Quinnipiac addresses parking, transportation concerns

William Gavin, Staff Writer

Quinnipiac University administrators demanded students take an active role in decision making, at a Student Government Association (SGA) town hall on transportation and parking last week.

Chief Experience Officer Tom Ellett, Chief of Public Safety Tony Reyes and Assistant Vice President for One Stop and Registrar Josh Berry were in attendance at the event. Students asked questions about transportation and parking, which senior economics major and SGA Vice President Chris Longchamp called “the biggest issue facing students this year.”

Tom Ellett (left), Josh Berry (center) and Tony Reyes (right) said students should participate in parking and transportation decision. (Alex Bayer/Chronicle)

Students used the website Slido to anonymously ask the panelists questions.

Administrators were repeatedly asked how the university will fix the parking issues on the Mount Carmel campus since the North Lot is frequently saturated during the week due to the influx of students.

Ellett defended the university by saying that parking has always been an issue, but added that part of the problem is that first- and second-year students are able to bring their car to the campus this year. 

“If we’re not happy with the current situation, let’s go through what we could do to ameliorate the current situation,” Ellett said. “Do we go back to the 2019 policy of first-years and sophomores can’t come with a car, Monday through Friday, down to Mount Carmel?”

While the university has a combined 4,451 parking spots on the Mount Carmel and York Hill campuses and nearby off-campus lots, there are 2,702 spots for students on its main campus. 

Ellett also deferred the question to students and alleged that it should be the responsibility of the overall community, rather than One Stop or the administration, to determine the solution.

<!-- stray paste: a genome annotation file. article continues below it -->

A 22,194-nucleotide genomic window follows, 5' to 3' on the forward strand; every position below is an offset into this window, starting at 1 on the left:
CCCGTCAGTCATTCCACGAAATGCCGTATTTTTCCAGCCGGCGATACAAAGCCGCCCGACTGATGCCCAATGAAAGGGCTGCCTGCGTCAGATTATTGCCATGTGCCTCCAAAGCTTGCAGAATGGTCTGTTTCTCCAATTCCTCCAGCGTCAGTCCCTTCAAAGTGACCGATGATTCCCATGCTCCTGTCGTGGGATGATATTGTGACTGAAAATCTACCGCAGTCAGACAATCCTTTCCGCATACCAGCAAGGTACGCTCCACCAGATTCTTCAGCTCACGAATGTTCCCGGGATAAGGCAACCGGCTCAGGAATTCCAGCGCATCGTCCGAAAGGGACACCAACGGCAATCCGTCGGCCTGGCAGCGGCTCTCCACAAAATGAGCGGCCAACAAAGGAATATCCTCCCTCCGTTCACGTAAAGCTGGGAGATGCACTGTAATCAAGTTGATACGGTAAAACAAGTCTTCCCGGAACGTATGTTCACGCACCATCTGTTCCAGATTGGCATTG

“(S)o if you all determine what’s the most important thing for you as a community, as it relates to cars, is having cars on campus going to be a right or privilege?” Ellett said. “You have to make a decision, but you should be the ones making the decision.”

While speaking about the parking fee for commuter students and whether or not they would be guaranteed parking, Ellett reiterated that the solution should not be up to him or the university. 

“At the end of the day, it’s really this community and the larger communities (who should make the decision), because those students are the ones that are affected,” Ellett said. “So I know you keep hearing me try to push it off, but my experience has always been if we (the community) make a decision, it’s better than a binary decision.”

Due to the relocation of the tennis courts, Berry said around 300 spots in the North Lot will be temporarily lost. After the relocation, the lot will lose 145 spots permanently.

Berry said that the university is working with Hamden Planning and Zoning Commission to work out formalities concerning the renovations to the new recreation center. 

“We are dependent on the town approval process and given the current schedule of meetings the soonest we could expect approval would be at the end of October,” Berry told The Chronicle after the town hall. “We will not be able to confirm until sometime after we get approval in late October or early November at the earliest.”

The university will go before the Hamden Zoning Board of Appeals on Oct. 21, to present its case for installing eight 50-foot light poles, which is a part of the relocation plan. Nothing is scheduled for the relocation of the tennis courts as of publication.

Students also asked about the shuttles and how the university is planning to make them more reliable. 

In response, Reyes touted the “good communication” between the university and ProPark Mobility, the shuttle vendor contracted by the school. Due to drivers being assigned consistently to particular days, there is an additional layer of accountability as it is easy to find out which driver is working on a given day, Reyes said. 

Students attended the town hall that the Student Government Association hosted on Friday, Oct. 8, 2021. (Alex Bayer/Chronicle)

When asked about the New Haven shuttles’ cancellation, Reyes said that there was a low ridership that did not “justify” keeping the shuttle and that the shuttles were often “trashed.” 

“More importantly, on the New Haven side, it required us to have officers there to be on the shuttle because ProPark will not allow someone that is intoxicated on the vehicle,” Reyes said. “And so if, if we are doing (a shuttle), they require a public safety officer to be on the shuttle (if anyone is intoxicated) and that’s just an untenable policy.”

In September, senior political science and economics major and SGA President Nick Ciampanelli told The Chronicle that the former chief of Public Safety slashed the budget for transportation to New Haven in response to the COVID-19 pandemic.

The SGA conducted a survey of 475 students in September about the shopping shuttles. While only 45% of students are currently using the existing shopping shuttles, over 81% of respondents said they would like to see the shuttles go to Union Station in New Haven. 

The university added a loop to Union Station twice a day on Friday, Saturday and Sunday on Sept. 24, after The Chronicle published the article.